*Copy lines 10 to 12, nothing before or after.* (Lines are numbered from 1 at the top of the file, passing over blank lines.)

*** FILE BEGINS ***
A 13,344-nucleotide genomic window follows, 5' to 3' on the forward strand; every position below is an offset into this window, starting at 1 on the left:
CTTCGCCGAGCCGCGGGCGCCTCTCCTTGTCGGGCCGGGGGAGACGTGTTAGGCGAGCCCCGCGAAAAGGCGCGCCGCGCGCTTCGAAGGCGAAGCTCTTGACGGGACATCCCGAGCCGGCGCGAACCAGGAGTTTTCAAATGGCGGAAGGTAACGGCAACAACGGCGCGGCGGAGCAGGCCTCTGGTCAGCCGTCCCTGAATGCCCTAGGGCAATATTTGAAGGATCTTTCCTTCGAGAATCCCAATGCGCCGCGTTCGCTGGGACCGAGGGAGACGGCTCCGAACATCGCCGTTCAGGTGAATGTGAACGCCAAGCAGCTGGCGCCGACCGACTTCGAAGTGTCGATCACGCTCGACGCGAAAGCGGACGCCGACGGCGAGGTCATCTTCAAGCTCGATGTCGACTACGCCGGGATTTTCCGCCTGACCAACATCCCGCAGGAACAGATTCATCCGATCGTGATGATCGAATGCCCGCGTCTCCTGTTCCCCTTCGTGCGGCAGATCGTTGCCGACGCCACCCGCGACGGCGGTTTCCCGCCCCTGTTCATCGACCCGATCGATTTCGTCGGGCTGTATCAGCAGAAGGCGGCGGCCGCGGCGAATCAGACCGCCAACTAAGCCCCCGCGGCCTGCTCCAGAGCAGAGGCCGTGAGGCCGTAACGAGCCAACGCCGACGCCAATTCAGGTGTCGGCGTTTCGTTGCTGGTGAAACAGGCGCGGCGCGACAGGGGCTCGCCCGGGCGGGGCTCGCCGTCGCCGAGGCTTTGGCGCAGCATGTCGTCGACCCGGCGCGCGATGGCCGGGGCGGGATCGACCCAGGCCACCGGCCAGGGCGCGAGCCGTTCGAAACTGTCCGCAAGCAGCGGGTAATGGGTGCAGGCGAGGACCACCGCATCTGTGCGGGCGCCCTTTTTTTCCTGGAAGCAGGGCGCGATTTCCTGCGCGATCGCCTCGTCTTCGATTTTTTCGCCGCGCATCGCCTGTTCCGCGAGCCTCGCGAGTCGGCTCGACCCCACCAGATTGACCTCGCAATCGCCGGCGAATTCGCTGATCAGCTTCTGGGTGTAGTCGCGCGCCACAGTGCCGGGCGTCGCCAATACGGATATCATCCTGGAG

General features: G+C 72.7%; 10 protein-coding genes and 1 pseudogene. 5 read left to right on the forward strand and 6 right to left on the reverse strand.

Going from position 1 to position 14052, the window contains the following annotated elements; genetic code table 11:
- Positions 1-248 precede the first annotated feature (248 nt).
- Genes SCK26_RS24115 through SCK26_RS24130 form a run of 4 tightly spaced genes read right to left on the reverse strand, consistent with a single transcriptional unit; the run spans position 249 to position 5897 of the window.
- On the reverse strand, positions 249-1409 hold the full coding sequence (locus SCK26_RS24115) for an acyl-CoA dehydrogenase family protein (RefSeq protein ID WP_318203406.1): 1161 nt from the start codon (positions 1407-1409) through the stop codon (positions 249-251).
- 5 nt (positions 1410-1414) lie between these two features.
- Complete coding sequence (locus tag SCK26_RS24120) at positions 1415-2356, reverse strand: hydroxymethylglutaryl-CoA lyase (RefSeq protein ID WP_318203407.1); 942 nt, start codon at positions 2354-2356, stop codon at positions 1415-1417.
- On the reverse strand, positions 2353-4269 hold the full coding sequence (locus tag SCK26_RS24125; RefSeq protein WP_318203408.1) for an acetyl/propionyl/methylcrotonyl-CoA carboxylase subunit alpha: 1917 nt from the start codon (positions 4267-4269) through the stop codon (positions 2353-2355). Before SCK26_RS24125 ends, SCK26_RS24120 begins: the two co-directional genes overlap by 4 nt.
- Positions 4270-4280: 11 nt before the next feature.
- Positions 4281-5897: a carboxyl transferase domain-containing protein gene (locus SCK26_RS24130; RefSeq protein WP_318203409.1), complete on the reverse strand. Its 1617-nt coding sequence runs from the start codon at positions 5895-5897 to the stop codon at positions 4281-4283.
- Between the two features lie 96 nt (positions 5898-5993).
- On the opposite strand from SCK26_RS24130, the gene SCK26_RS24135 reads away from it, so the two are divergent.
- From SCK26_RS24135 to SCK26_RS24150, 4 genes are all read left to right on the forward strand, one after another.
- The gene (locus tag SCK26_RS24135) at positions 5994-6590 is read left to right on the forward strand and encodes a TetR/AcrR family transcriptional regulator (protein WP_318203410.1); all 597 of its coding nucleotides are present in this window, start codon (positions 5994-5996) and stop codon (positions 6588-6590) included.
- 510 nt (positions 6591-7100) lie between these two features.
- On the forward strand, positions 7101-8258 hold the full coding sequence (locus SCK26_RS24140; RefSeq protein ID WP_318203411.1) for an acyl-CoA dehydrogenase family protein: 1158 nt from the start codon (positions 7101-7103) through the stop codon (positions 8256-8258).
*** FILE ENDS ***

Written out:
- On the reverse strand, positions 2353-4269 hold the full coding sequence (locus tag SCK26_RS24125; RefSeq protein WP_318203408.1) for an acetyl/propionyl/methylcrotonyl-CoA carboxylase subunit alpha: 1917 nt from the start codon (positions 4267-4269) through the stop codon (positions 2353-2355). Before SCK26_RS24125 ends, SCK26_RS24120 begins: the two co-directional genes overlap by 4 nt.
- Positions 4270-4280: 11 nt before the next feature.
- Positions 4281-5897: a carboxyl transferase domain-containing protein gene (locus SCK26_RS24130; RefSeq protein WP_318203409.1), complete on the reverse strand. Its 1617-nt coding sequence runs from the start codon at positions 5895-5897 to the stop codon at positions 4281-4283.